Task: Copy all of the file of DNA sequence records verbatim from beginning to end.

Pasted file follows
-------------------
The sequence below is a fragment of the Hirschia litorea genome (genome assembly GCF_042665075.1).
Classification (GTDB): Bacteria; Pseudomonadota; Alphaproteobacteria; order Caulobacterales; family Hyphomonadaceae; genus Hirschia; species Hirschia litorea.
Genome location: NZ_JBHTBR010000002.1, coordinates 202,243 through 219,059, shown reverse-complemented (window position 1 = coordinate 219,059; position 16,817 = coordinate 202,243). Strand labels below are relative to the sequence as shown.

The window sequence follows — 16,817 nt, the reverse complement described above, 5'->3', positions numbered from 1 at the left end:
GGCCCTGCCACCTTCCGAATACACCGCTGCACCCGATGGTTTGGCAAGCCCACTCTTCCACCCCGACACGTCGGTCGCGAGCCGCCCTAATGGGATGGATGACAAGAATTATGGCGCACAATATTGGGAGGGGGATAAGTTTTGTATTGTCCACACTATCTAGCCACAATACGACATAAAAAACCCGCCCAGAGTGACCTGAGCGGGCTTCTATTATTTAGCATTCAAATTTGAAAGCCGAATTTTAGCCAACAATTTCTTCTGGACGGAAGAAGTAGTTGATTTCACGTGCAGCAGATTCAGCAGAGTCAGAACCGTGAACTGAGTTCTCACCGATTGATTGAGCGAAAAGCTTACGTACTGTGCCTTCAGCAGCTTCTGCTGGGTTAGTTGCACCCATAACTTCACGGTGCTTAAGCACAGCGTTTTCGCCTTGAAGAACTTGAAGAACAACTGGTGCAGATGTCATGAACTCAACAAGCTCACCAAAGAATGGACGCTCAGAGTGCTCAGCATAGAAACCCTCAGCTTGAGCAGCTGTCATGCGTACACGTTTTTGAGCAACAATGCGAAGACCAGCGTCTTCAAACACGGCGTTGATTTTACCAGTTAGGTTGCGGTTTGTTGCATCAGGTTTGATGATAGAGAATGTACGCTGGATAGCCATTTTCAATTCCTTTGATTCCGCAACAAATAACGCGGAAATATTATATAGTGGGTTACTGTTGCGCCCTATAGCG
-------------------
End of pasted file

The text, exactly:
The sequence below is a fragment of the Hirschia litorea genome (genome assembly GCF_042665075.1).
Classification (GTDB): Bacteria; Pseudomonadota; Alphaproteobacteria; order Caulobacterales; family Hyphomonadaceae; genus Hirschia; species Hirschia litorea.
Genome location: NZ_JBHTBR010000002.1, coordinates 202,243 through 219,059, shown reverse-complemented (window position 1 = coordinate 219,059; position 16,817 = coordinate 202,243). Strand labels below are relative to the sequence as shown.

The window sequence follows — 16,817 nt, the reverse complement described above, 5'->3', positions numbered from 1 at the left end:
GGCCCTGCCACCTTCCGAATACACCGCTGCACCCGATGGTTTGGCAAGCCCACTCTTCCACCCCGACACGTCGGTCGCGAGCCGCCCTAATGGGATGGATGACAAGAATTATGGCGCACAATATTGGGAGGGGGATAAGTTTTGTATTGTCCACACTATCTAGCCACAATACGACATAAAAAACCCGCCCAGAGTGACCTGAGCGGGCTTCTATTATTTAGCATTCAAATTTGAAAGCCGAATTTTAGCCAACAATTTCTTCTGGACGGAAGAAGTAGTTGATTTCACGTGCAGCAGATTCAGCAGAGTCAGAACCGTGAACTGAGTTCTCACCGATTGATTGAGCGAAAAGCTTACGTACTGTGCCTTCAGCAGCTTCTGCTGGGTTAGTTGCACCCATAACTTCACGGTGCTTAAGCACAGCGTTTTCGCCTTGAAGAACTTGAAGAACAACTGGTGCAGATGTCATGAACTCAACAAGCTCACCAAAGAATGGACGCTCAGAGTGCTCAGCATAGAAACCCTCAGCTTGAGCAGCTGTCATGCGTACACGTTTTTGAGCAACAATGCGAAGACCAGCGTCTTCAAACACGGCGTTGATTTTACCAGTTAGGTTGCGGTTTGTTGCATCAGGTTTGATGATAGAGAATGTACGCTGGATAGCCATTTTCAATTCCTTTGATTCCGCAACAAATAACGCGGAAATATTATATAGTGGGTTACTGTTGCGCCCTATAGCG